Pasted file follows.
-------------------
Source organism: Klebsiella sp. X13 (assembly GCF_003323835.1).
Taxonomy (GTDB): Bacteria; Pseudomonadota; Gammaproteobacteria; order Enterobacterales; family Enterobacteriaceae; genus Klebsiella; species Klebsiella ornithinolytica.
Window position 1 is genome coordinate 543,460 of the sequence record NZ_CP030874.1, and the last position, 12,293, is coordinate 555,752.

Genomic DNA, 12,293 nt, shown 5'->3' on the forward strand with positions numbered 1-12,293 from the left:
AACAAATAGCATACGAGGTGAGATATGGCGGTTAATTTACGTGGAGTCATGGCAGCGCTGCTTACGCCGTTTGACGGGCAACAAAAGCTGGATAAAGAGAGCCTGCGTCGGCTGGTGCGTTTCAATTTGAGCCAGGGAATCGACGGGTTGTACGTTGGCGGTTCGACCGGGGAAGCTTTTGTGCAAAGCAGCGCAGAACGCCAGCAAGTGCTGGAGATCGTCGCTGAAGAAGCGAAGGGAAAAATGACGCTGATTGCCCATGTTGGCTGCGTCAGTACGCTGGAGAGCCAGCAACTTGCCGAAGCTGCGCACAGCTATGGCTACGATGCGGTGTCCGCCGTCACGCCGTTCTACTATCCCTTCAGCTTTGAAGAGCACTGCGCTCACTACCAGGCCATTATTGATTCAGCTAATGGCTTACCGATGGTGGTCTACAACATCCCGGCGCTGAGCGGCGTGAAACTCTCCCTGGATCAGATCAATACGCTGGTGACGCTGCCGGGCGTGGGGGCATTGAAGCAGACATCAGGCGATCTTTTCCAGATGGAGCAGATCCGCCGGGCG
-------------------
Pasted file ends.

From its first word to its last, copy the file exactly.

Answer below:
Source organism: Klebsiella sp. X13 (assembly GCF_003323835.1).
Taxonomy (GTDB): Bacteria; Pseudomonadota; Gammaproteobacteria; order Enterobacterales; family Enterobacteriaceae; genus Klebsiella; species Klebsiella ornithinolytica.
Window position 1 is genome coordinate 543,460 of the sequence record NZ_CP030874.1, and the last position, 12,293, is coordinate 555,752.

Genomic DNA, 12,293 nt, shown 5'->3' on the forward strand with positions numbered 1-12,293 from the left:
AACAAATAGCATACGAGGTGAGATATGGCGGTTAATTTACGTGGAGTCATGGCAGCGCTGCTTACGCCGTTTGACGGGCAACAAAAGCTGGATAAAGAGAGCCTGCGTCGGCTGGTGCGTTTCAATTTGAGCCAGGGAATCGACGGGTTGTACGTTGGCGGTTCGACCGGGGAAGCTTTTGTGCAAAGCAGCGCAGAACGCCAGCAAGTGCTGGAGATCGTCGCTGAAGAAGCGAAGGGAAAAATGACGCTGATTGCCCATGTTGGCTGCGTCAGTACGCTGGAGAGCCAGCAACTTGCCGAAGCTGCGCACAGCTATGGCTACGATGCGGTGTCCGCCGTCACGCCGTTCTACTATCCCTTCAGCTTTGAAGAGCACTGCGCTCACTACCAGGCCATTATTGATTCAGCTAATGGCTTACCGATGGTGGTCTACAACATCCCGGCGCTGAGCGGCGTGAAACTCTCCCTGGATCAGATCAATACGCTGGTGACGCTGCCGGGCGTGGGGGCATTGAAGCAGACATCAGGCGATCTTTTCCAGATGGAGCAGATCCGCCGGGCG